History and facts

The funicular cable car of Bergen

Fløibanen is Bergen's biggest tourist attraction and one of Norway's most visited sights. It is the only funicular cable car for passengers in Scandinavia, with over 1 million passengers a year over the past few years. Here is a short history of Fløibanen.

History of the funicular

We have made a folder with the comprehensive History of the Fløibanen Funicular.

Download "Heading for new heights"

Read a summary of the history below:

From idea to reality  

The idea to build a means of transport to Fløyen was put forward as early as 1895 by John Lund, a Bergen resident and member of the Norwegian parliament. Factory owner Chr. Pettersen wanted to turn the idea into reality and applied for permission to build and operate "elevators for passenger transport" from Heggen to "Flaggstangen" in the Fjellveien road. The city council approved the project but it was shelved after the operator failed to raise the necessary capital.

In 1907, manager Nordstrand applied for permission to operate a cable car on the same route. He also wanted to extend it to Fløyen. The plan was to connect the cable car to the tram network. Both projects were based on plans to use electricity from Bergen's steam power station.
Bergen's cable car project became known around the world, and European newspapers reported on the plans. A/S Fløibanen was founded in 1912 with Waldemar Platou as the company's first managing director. 
Download the brochure "Heading for new heights"

Work begins 

Work on the funicular commenced in autumn 1914. The project was estimated to be completed in 1 - 1 ½ years, but the First World War and the subsequent product shortage meant that it would take a lot longer. Following some technical problems, the first stage of the planning process was completed in 1915. The planning of the tracks continued throughout 1916 and in November of that year the work of laying the track could begin. However, the rails were delayed for one year from the Swiss supplier.  

The cable cars and engines were ready for delivery from the German manufacturer in late winter 1916. However, Germany had introduced an export ban because of the war, and the transport of the cars, by rail, did not start until late 1916 or early 1917. The transport had been estimated to take one month, but it turned out the cars had been left on a side track in Denmark. Finally, on 22 March 1917 the first cable car was pulled up to the tunnel entrance of Fløibanen's lower station. But only the car bodies had arrived - the engine and undercarriages were delayed. Further delays meant that the cars were left at Vetrlidsallmenningen throughout the summer and were not lifted on to the rails until 12 August 1917.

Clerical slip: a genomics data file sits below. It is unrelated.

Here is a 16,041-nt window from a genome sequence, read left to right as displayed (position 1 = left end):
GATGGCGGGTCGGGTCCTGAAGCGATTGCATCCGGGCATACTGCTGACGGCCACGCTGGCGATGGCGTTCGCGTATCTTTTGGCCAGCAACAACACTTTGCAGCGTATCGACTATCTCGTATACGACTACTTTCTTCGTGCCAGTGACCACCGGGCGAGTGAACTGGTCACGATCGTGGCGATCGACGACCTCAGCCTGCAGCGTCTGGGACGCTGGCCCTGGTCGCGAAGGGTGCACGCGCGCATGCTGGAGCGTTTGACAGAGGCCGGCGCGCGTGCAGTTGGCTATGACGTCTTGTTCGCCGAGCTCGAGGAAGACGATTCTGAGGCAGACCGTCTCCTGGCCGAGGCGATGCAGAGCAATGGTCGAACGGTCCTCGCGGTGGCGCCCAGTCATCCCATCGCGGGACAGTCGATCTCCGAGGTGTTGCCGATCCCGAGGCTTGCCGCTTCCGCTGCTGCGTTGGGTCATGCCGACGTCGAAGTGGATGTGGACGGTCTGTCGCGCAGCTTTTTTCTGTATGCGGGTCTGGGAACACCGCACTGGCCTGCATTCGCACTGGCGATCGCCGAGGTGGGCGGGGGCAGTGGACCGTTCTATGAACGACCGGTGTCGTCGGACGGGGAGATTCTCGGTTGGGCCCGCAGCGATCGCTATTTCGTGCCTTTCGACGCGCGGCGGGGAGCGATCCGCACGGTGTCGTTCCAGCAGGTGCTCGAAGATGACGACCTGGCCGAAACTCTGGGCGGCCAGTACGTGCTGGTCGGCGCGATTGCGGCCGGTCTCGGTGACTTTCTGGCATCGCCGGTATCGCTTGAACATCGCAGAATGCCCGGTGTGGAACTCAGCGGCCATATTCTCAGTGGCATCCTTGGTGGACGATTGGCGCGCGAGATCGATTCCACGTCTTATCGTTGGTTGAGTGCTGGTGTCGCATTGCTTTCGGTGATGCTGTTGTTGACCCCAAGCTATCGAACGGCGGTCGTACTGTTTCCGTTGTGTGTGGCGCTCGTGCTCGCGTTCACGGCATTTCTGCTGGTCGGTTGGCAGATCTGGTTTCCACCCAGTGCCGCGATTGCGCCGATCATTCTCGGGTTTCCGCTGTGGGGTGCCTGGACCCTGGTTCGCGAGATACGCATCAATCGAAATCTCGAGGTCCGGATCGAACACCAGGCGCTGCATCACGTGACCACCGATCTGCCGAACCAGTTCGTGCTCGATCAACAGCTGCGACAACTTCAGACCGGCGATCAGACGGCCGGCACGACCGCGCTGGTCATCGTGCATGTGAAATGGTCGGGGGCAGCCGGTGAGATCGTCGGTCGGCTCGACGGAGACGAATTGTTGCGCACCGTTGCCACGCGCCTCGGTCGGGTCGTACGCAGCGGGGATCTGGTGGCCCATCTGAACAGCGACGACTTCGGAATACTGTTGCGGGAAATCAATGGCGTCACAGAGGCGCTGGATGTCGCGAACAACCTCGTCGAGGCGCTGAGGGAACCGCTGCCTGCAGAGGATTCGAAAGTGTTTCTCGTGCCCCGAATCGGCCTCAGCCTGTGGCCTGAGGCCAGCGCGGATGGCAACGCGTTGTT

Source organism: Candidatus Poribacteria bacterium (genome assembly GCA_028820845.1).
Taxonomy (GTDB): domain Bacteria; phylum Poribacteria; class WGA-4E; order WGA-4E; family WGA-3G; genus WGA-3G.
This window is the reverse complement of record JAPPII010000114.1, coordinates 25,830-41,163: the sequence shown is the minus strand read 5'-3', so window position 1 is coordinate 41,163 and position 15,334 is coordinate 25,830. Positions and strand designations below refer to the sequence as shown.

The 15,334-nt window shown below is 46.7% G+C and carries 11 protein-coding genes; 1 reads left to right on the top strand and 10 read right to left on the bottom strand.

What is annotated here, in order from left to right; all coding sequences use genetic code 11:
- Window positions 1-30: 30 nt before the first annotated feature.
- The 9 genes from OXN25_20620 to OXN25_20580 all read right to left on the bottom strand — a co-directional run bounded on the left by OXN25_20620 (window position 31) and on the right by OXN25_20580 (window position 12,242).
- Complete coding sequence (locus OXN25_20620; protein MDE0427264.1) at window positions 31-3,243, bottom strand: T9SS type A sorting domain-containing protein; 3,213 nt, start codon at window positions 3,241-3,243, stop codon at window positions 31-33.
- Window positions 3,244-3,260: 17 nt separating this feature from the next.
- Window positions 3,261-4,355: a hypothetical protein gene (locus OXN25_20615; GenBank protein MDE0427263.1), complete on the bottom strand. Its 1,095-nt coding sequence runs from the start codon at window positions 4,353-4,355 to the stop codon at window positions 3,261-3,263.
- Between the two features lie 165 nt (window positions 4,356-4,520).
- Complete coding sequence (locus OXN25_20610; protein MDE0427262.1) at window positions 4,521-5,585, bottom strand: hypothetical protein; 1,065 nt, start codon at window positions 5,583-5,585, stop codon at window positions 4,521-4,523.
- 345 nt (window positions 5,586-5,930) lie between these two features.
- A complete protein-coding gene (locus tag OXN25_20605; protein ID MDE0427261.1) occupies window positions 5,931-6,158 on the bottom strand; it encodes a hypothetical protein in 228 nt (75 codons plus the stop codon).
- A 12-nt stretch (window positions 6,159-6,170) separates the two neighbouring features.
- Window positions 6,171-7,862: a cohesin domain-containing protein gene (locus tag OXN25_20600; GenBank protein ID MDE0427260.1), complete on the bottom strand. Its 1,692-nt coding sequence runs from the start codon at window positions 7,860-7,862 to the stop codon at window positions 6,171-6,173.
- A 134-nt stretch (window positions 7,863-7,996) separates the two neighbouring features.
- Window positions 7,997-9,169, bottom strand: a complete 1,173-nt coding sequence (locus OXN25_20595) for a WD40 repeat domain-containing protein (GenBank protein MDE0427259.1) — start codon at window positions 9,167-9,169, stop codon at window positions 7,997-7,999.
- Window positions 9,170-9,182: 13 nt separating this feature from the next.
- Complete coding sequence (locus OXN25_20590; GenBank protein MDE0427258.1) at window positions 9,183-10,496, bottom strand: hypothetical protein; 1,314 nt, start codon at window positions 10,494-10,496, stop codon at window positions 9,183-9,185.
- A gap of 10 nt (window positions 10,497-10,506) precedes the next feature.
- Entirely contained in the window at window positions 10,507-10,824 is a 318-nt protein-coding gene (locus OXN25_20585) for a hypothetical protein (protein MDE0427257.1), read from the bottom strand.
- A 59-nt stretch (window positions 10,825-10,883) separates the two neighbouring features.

Fløibanen starts operating

The Fløibanen project was based on similar cable cars in southern Germany, Switzerland and northern Italy and its design was similar to that of the Merkur line in Baden-Baden. Fløibanen's first cars - made out of oiled teak and partially open - were made by Maschinenfabrik Esslingen in the town of the same name. The cars could carry up to 65 passengers. The steel cable which pulled the cars was designed to withstand 8-10 times the power it was normally exposed to. In the event of the cable breaking, the cars would stop after a fall of just 1-2 metres. The brakes were designed to screw the cars to the rails and they worked both automatically and manually. Regular passenger traffic commenced on 15 January 1918.  

Operation and renovation

The well-known red and blue colours of the Fløibanen cars were introduced in the early 1950s - around the same time as the first synchronised model of the cable car was installed at the upper station. The cars were replaced for the first time in 1954, after 36 years. Sadly, the old cars were not preserved. Over the 36-year period since the railway opened, manufacturing had developed at a lightning speed and the new cars had a modern and elegant shape. They were supplied by Hønefoss Karosserifabrikk (Høka) and the undercarriages came from von Roll in Switzerland. The cars could carry up to 80 passengers. In these cars, the engine was operated by an onboard driver. Previously, the engines had been operated by a person stationed at Fløyen who maintained contact with the driver with the help of a signal pole. One of the 1954 cars, the red no. 2 car, is now exhibited in the tram hall of Bergen's technical museum at Møhlenpris.